Scientific consensus indicates that we are in the sixth wave of extinction. The main tool in the United States to battle this human-caused crisis is the Endangered Species Act, which has been very effective in keeping species from sliding into extinction.

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Photo credit Flickr user Gage Skidmore.

Endangered Species Coalition and Native Plant Conservation Campaign Launch Voter Toolkit

Effort Aims to Inform, Mobilize Conservation Voters in 2018

Washington, D.C. – A national wildlife conservation organization, the Endangered Species Coalition, together with their member groups from across the country, unveiled a new voter education and mobilization toolkit today. The “Get Out the Wild Vote” toolkit is intended to educate and mobilize voters whose top concerns are environmental and wildlife conservation issues.

“We know from research that environmentally-conscious Americans are not voting nearly as much their neighbors,” said Leda Huta, executive director of the Endangered Species Coalition. “For the sake of our disappearing plants and wildlife, we simply must get involved, vote and ensure that the people we elect do more to protect our nation’s wildlife heritage for future generations.”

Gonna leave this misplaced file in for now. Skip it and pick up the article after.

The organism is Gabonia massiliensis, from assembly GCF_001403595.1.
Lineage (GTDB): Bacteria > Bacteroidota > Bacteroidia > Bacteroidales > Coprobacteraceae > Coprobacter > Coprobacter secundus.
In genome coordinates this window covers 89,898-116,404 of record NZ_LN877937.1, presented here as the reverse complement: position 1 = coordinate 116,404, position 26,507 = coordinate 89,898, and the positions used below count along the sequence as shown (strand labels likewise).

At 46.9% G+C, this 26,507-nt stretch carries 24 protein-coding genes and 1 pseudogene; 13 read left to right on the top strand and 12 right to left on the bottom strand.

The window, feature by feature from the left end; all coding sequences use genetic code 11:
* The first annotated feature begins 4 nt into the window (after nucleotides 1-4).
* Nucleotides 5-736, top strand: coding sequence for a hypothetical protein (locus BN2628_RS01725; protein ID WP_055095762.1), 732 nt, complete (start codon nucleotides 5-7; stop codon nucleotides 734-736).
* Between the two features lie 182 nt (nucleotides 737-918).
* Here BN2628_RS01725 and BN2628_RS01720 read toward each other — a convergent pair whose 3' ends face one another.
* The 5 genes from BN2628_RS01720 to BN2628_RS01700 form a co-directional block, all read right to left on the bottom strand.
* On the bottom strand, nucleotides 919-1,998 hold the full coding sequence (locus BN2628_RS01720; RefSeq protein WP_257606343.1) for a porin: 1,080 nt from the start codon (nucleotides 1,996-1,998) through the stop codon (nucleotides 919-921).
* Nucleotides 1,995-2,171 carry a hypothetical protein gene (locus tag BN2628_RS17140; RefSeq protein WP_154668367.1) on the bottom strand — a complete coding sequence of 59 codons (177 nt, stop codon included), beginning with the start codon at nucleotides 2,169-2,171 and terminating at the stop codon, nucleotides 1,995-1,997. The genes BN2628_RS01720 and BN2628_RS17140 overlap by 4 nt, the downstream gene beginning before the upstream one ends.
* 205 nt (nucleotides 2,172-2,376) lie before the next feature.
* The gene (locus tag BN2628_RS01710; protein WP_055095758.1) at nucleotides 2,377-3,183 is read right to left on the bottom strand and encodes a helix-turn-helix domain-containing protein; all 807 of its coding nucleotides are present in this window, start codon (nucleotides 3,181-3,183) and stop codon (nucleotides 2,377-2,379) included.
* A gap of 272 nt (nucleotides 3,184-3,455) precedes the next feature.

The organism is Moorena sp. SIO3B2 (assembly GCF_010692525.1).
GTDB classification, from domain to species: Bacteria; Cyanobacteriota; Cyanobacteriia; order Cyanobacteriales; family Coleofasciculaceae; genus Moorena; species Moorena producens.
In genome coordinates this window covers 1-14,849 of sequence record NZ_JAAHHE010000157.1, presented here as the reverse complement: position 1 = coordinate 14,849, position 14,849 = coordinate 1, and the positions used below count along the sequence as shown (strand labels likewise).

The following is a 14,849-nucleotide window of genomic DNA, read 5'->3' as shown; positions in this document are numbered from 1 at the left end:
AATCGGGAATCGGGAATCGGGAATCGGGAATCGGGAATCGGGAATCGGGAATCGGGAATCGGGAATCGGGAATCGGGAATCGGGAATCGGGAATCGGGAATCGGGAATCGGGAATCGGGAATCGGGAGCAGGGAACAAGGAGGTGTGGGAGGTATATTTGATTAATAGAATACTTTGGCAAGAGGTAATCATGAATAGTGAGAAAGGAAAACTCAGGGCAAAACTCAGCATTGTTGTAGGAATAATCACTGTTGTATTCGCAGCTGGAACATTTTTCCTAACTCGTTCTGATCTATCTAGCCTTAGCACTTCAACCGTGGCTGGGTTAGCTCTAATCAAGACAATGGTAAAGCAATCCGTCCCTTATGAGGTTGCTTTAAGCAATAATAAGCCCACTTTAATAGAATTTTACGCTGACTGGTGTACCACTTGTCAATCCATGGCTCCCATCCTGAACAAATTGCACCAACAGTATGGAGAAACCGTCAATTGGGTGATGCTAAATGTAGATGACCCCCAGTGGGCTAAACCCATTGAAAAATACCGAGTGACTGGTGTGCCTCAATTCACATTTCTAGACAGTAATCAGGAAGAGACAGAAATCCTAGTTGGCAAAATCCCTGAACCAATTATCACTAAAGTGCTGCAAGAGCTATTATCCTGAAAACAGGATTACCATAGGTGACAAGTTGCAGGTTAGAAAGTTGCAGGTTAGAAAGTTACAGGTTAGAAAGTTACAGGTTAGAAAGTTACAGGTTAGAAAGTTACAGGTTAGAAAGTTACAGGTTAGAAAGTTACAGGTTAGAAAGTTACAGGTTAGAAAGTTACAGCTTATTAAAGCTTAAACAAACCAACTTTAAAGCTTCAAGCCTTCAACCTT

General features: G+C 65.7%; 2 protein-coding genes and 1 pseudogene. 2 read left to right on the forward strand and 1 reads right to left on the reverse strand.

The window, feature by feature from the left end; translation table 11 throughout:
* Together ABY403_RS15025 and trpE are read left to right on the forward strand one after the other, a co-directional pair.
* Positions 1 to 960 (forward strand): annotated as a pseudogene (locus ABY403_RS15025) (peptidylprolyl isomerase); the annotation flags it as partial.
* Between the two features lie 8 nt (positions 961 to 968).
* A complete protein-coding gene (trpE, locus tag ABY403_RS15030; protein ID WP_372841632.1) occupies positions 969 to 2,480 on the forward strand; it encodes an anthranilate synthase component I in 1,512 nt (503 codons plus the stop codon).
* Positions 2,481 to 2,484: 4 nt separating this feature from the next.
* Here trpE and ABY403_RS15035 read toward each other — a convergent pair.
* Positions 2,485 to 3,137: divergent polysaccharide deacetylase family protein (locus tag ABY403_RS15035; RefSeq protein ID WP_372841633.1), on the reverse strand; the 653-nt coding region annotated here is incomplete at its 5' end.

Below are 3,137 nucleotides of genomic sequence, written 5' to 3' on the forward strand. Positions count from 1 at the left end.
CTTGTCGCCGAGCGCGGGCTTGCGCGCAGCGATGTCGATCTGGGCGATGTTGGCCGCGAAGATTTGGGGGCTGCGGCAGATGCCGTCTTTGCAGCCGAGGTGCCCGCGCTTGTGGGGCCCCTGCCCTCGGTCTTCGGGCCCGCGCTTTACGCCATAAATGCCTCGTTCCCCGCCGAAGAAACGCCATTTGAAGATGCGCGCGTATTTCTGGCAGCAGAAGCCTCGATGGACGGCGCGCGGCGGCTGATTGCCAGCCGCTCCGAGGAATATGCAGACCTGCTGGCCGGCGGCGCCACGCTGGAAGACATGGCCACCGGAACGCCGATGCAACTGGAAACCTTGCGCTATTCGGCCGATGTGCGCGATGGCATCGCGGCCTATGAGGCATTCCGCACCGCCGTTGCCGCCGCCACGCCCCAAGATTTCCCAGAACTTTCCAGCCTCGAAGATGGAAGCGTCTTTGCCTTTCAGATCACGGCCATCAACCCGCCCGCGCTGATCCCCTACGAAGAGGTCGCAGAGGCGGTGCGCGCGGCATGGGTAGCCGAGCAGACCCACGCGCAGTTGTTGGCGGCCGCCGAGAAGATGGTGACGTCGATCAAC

The toolkit will help people register to vote, check their voter registration, and help activists register other people to vote. The toolkit will also help people become informed voters, specifically, on candidates’ voting and campaign finance records. It will also allow users to locate public candidate forums, debates and find other opportunities to ask candidates questions related to imperiled wildlife issues. Come election time, the tool will even remind users that it is time to vote.

“It’s imperative that those of us who care about plants, wildlife, and conservation issues get engaged every election cycle to ensure that politicians of all parties and jurisdictions do what it takes to protect and recover fish, plants and wildlife on the brink of extinction,” said Emily Roberson, Executive Director of the Native Plants Conservation Campaign.

The toolkit is free to use, and anyone interested can access it online at www.ESAVoter.org.

Help #BeatPlasticPollution for World Environment Day

The United Nation’s World Environment Day is June 5th, 2018. This day is the UN’s most important day for encouraging worldwide awareness and action for the protection of our environment.  

This year’s theme is the effort to beat plastic pollution. Plastic is strangling our oceans and the species that live in them. A recent report found that 70% of marine litter is non-degradable plastic which is projected to increase threefold over the next ten years.